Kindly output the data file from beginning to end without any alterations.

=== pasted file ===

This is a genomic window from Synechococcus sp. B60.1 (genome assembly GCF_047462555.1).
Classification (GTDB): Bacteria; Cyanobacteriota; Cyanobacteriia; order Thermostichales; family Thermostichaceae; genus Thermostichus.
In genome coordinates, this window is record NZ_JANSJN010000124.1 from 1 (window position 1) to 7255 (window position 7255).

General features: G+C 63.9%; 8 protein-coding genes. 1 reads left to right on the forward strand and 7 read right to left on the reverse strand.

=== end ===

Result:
This is a genomic window from Synechococcus sp. B60.1 (genome assembly GCF_047462555.1).
Classification (GTDB): Bacteria; Cyanobacteriota; Cyanobacteriia; order Thermostichales; family Thermostichaceae; genus Thermostichus.
In genome coordinates, this window is record NZ_JANSJN010000124.1 from 1 (window position 1) to 7255 (window position 7255).

General features: G+C 63.9%; 8 protein-coding genes. 1 reads left to right on the forward strand and 7 read right to left on the reverse strand.